In the Los Angeles Jewish community, she was almost as famous as her director-producer son, Steven Spielberg. Leah Adler, who passed away on February 21 at the age of 97, was adored for the warmth and kindness she exuded as the proprietress of The Milky Way, a kosher restaurant that she owned and ran for well over 30 years. The first time I ate there, it was a thrill to have Leah flit over to our table, flash her trademark big smile framed by bright red lipstick, and say hello, wanting to make sure everything was to our satisfaction.
She clearly loved her role as restauranteur, and not surprisingly, the entry halls in The Milky Way were proudly decorated with – what else? – framed posters of her son’s blockbuster movies.
The Milky Way is located next door to my shul, The Community Shul (otherwise known as Aish HaTorah Los Angeles), so I saw Mrs. Adler on occasion exiting from the black Lincoln Town Car that ferried her to work each day. Out-of-towners were eager to dine there, and truthfully, most people went there as much for a chance to have a quick schmooze with Leah Adler as they were to sample her famous cheese blintzes and her Friday special, a fish chowder that she made herself. Her personal charm made every visit an occasion to remember.
As a child, Leah Frances Posner studied piano, studying at the Music Conservatory and becoming a concert-level pianist. She graduated from the University of Cincinnati with a degree in home economics. In February 1945, she married electrical engineer Arnold Meyer Spielberg, and they had four children — Steven, Anne, Sue and Nancy. The Spielberg family lived for a time in Cincinnati, and then spent seven years in Haddonfield, New Jersey. After the family moved to Phoenix in 1957, Leah began performing piano solos, and playing with chamber music groups. She was also an accomplished painter, opening The Village Shop in Scottsdale, Arizona, where she showcased works of local artists. She became known around town as "the lady with the Peter Pan haircut" who drove a Jeep.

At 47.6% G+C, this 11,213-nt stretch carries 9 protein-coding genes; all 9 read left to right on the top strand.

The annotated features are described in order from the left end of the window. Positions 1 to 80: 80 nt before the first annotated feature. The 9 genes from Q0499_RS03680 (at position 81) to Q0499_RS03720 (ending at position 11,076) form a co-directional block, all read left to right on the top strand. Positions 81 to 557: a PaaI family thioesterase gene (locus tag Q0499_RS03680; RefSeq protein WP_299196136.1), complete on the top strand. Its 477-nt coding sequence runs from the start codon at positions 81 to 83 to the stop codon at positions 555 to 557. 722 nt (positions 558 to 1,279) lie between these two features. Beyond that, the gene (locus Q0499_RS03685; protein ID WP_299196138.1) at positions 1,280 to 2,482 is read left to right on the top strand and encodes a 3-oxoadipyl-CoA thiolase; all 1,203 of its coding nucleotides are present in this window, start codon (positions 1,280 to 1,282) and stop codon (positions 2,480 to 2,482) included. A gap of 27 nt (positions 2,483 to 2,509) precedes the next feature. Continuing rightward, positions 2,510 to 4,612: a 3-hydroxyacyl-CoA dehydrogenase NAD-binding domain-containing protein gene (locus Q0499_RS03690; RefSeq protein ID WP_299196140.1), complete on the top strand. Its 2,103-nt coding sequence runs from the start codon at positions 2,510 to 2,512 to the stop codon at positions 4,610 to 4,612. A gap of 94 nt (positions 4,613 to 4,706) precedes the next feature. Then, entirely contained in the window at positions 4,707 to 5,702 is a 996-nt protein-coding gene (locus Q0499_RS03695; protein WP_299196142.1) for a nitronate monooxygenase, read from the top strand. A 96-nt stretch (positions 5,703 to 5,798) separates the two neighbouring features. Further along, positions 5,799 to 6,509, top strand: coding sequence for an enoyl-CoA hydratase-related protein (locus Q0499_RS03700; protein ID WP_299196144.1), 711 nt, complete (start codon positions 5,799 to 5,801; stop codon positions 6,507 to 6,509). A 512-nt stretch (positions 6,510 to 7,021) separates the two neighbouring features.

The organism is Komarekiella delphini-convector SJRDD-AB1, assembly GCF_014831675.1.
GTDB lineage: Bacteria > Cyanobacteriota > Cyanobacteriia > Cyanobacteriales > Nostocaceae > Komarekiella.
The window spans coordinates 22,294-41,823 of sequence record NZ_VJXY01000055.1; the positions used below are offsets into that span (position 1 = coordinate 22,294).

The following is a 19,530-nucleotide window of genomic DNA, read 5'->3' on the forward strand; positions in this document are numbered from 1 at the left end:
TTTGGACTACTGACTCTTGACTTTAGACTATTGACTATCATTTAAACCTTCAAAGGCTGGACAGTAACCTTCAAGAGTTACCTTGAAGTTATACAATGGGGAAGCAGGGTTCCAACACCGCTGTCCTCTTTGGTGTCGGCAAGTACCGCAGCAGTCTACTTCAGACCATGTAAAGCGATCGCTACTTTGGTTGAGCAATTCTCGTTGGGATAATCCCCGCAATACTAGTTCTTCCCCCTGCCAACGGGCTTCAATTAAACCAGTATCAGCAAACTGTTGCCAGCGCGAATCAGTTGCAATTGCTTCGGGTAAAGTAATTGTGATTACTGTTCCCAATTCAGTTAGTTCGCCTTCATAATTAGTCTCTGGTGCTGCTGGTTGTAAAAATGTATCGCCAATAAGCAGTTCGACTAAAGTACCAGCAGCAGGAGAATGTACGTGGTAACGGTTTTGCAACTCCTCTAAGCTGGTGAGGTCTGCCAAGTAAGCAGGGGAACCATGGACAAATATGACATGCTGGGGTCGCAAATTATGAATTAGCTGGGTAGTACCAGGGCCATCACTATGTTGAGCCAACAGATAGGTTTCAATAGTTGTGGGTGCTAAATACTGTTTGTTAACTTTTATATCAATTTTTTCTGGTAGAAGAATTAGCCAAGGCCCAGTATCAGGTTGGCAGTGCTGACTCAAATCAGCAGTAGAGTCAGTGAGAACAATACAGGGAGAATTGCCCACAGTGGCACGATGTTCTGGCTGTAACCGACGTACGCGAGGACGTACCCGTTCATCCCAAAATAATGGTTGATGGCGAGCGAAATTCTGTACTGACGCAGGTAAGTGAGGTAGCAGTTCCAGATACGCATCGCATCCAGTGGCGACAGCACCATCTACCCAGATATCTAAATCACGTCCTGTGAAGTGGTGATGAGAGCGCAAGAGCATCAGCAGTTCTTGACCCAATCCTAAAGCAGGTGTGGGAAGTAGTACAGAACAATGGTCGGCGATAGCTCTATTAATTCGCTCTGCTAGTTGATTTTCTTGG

In 1964, the family moved to Los Gatos, California, but the Spielbergs divorced a few years later, after which Leah returned to Scottsdale, where she married Bernie Adler in 1967. Leah and Bernie remained in Arizona for several years, eventually moving to Los Angeles, where they opened The Milky Way.
Adler died at her home in Los Angeles surrounded by her family, according to a spokesperson for Spielberg's production company, Amblin Partners. In addition to Spielberg and his wife Kate Capshaw, survivors also include her daughters Anne (and husband Dan), Sue (Jerry) and Nancy (Shimon), 11 grandchildren and five great-grandchildren. (One of her granddaughters lives in Israel.) Anne is a writer, Sue a business owner and Nancy a producer.
Leah was known for her sharp wit. "I told Steve, if I'd known how famous he was going to be, I'd have had my uterus bronzed," she said in a 1994 Los Angeles Times story.
A statement from Amblin said that "while known for her red lipstick and Peter Pan collars, for her love of daisies, for her blue jeans and sparkly bling, for her dancing from table to table around the Milky Way, and for her love of camping, fishing and crossword puzzles, Leah is best remembered for her deep, limitless love for the people around her."
Her first husband, Steven's father, turned 100 this month. Her second husband died in 1995 at age 75.